What’s in a Name? Rebranding Your Property in Apartment Marketing
Published on: Monday, November 16th, 2015
The decision to rebrand your apartment community should be weighed carefully, as it can be a complicated and challenging overhaul for any property. Before you even think about altering your current brand, make sure you ask yourself: Who are you as a brand? What are you best known for? Does that mesh with your expectations of how you want to be perceived? Rebrand your apartment community isn’t a “fix” if you don’t know what is broken or why.
Once you’ve decided to take the plunge, there’s both an art and a science to getting it right. Here are a few tips from my experiences branding and rebrand your apartment community:
1. Rally the internal forces to win the external war. Although rebranding your apartment community typically focuses on winning over the outside world, it’s just as important to capture the hearts and minds of those within your organization. (It is my belief that you community ambassadors start from the inside.)
Provide creative ways for team members to personalize the transition. You can do this by designing activities to get your employees to engage with the new brand in a personal way so they feel a sense of ownership.One thing I’ve found helpful is implementing a launch week to get everyone onboard and excited. In a few instances, we created a brand book, explaining the origin and meaning behind the new name, as well as giving employees tips on how to complete some of the more mundane tasks involved in making the switch. To do this, we incentivized staff with prizes for daily tasks that ranged from changing email signatures and voicemail messages, to a photo contest designed to share images that capture the heart of the new brand, to filling out crossword puzzles that could only be completed by reading the brand book.
2. Find ways to create continuity. Even the smallest apartment communities can find it difficult to break the emotional ties to their old name. Be purposeful in creating pathways from the old brand to the new.Look for opportunities to bring elements that really matter, to your property and clients, to the new brand. It might be as simple as an iconic color, or typeface. Or maybe the new logo can retain parts of your former logo. In the rebrand of an apartment community that I recently lead, our team decided to keep the color green in logo, as it was a shared element between us the management company, and the property we had acquired. We recognized that something as simple as a color choice could ease the uniting of two cultures, and keep a visual consistency that made the transition easier for our employees, residents and prospects.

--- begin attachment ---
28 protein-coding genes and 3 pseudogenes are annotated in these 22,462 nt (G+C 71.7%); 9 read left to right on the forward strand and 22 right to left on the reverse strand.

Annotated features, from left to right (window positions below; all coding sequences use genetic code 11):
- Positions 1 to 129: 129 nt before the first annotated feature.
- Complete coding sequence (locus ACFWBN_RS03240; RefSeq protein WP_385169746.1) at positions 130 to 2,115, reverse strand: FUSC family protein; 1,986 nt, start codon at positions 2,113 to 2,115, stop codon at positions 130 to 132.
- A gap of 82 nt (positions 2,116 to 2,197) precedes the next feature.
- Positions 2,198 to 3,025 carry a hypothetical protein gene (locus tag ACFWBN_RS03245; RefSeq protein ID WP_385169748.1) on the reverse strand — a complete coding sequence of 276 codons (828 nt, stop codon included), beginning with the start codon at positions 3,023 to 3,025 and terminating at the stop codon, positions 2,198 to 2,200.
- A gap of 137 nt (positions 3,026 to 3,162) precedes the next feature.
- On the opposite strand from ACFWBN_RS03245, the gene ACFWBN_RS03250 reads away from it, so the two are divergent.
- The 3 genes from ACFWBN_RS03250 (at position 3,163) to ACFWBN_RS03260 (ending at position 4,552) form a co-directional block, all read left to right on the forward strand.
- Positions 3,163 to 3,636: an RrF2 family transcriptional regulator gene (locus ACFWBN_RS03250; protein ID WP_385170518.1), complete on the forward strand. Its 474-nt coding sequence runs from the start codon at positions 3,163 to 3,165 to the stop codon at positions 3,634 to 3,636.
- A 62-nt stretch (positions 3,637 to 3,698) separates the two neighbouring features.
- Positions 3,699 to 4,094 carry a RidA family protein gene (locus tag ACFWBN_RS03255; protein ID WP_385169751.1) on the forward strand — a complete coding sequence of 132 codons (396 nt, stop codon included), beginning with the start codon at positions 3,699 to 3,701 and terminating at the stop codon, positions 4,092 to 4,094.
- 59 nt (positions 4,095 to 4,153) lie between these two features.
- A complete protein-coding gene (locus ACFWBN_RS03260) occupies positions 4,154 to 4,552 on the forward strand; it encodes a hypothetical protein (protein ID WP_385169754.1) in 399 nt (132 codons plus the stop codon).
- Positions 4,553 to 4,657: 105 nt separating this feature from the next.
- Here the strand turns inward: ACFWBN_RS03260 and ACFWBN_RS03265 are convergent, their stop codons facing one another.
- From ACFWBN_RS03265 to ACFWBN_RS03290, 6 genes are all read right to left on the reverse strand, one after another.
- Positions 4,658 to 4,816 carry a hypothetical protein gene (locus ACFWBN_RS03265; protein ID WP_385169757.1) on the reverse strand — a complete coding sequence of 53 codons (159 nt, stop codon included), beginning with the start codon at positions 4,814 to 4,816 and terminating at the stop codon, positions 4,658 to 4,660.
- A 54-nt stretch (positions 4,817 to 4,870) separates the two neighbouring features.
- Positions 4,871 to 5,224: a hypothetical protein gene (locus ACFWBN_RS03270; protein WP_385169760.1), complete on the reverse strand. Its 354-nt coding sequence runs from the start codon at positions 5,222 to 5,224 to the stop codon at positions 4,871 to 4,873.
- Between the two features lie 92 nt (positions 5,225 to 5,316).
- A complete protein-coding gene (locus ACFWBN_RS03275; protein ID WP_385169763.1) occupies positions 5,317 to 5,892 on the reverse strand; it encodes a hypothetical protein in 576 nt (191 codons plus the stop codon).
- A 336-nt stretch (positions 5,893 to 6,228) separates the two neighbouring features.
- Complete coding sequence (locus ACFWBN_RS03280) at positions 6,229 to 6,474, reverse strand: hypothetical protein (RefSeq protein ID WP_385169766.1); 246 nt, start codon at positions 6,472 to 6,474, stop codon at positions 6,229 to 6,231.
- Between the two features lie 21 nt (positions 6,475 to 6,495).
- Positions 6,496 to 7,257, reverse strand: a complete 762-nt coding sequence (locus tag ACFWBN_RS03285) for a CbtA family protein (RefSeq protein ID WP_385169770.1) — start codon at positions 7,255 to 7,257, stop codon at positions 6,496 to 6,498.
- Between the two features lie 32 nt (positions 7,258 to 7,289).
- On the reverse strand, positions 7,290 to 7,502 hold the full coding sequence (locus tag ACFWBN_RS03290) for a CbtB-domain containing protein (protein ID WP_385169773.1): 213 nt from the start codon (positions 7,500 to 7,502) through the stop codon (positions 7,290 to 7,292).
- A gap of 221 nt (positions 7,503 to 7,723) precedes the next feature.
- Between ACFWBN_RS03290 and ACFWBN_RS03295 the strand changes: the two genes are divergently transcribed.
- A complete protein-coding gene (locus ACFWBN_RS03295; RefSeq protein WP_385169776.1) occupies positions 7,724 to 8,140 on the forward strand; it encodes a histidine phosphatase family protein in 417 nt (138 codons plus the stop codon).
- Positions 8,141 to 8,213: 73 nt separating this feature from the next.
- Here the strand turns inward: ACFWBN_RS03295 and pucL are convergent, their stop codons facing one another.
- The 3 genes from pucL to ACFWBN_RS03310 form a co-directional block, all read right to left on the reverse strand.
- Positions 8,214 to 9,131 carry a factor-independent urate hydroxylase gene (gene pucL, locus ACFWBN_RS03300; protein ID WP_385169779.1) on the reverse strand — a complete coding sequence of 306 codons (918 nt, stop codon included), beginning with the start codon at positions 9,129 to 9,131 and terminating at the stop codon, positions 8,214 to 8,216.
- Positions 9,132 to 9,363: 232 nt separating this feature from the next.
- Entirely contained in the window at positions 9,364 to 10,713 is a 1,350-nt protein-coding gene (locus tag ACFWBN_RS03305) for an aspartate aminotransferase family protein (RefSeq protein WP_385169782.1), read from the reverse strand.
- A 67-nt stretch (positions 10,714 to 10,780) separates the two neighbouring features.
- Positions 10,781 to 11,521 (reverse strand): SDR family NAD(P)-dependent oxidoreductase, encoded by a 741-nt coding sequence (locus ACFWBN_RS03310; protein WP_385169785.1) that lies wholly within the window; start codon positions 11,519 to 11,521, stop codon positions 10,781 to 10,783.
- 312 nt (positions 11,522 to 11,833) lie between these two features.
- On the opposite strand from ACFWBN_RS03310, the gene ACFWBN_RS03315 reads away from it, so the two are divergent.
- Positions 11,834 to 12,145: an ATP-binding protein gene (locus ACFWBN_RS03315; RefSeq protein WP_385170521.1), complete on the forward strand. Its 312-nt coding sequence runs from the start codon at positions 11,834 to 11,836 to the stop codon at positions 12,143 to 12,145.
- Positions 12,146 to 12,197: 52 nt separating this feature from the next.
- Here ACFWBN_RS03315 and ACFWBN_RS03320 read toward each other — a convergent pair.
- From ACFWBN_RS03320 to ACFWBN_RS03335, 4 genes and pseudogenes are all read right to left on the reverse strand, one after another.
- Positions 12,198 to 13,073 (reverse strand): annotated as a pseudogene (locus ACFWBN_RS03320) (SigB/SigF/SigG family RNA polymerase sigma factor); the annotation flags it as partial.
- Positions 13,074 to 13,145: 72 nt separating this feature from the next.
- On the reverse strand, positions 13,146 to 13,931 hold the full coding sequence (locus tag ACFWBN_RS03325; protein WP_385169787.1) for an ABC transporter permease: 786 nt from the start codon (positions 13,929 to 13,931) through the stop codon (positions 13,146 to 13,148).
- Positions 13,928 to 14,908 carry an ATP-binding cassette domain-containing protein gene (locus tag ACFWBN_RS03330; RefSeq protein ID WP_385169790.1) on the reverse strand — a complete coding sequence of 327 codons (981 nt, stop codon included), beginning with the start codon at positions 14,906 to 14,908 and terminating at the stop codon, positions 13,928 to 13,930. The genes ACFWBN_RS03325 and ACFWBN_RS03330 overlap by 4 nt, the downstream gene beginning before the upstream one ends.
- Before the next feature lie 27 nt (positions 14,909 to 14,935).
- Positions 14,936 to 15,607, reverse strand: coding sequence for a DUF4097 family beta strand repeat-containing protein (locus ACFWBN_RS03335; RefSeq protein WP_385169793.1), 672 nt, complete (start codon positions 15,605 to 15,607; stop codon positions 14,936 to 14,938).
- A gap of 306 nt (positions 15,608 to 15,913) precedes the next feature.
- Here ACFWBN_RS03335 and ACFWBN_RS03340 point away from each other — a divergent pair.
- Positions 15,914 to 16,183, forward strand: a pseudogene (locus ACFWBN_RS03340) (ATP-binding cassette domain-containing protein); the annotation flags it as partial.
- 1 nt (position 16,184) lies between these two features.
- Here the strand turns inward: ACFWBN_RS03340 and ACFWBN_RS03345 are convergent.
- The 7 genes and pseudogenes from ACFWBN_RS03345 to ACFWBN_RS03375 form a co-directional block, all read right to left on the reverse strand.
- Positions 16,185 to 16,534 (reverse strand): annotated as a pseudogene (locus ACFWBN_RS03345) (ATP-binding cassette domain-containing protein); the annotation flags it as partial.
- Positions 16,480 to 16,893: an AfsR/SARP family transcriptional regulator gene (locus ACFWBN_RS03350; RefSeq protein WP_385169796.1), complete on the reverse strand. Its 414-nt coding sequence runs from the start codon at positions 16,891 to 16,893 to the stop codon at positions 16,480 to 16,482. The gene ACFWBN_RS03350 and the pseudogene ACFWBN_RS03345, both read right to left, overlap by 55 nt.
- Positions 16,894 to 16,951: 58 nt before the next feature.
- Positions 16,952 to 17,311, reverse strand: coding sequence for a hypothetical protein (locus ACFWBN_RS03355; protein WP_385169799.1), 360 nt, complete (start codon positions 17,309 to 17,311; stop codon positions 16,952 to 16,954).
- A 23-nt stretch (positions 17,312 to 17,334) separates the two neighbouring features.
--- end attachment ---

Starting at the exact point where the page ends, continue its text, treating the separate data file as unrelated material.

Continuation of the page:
3. Give your creatives room to fly. Rebranding your apartment community should feel like a breath of fresh air for your business. Let your creative team feel like they can actually take that breath by shielding them from unnecessary bureaucracy.
4. Allow yourself the time you actually need but don’t be afraid to move. The rebranding of your apartment community process takes more time than most people realize. Winning over the necessary stakeholders can, in itself, take much longer than you anticipate.However, do not wait to launch until everything is “perfect.” You could spend eons waiting to make the leap, and even longer on the process itself. Sometimes you have to just jump. Decide what the minimal viable product is and make a move, knowing you can adjust and refine in the future.
5. Make sure your brand can evolve as you grow. A brand is more than just a color, logo or graphic; it is the essence of the property. Ideally, it will be around for years, so make sure you’ve got something that can grow and evolve, while remaining true to its essence. Rebranding your apartment community is no simple task, to be sure. But by implementing these tips, organizations can alleviate much of the headache that surrounds this transition and create a lasting brand, complete with buy-in from internal and external stakeholders. When done right, a new brand can inject fresh energy, and give a property new opportunities to have new conversations, communicate new value, and reach broader audiences than before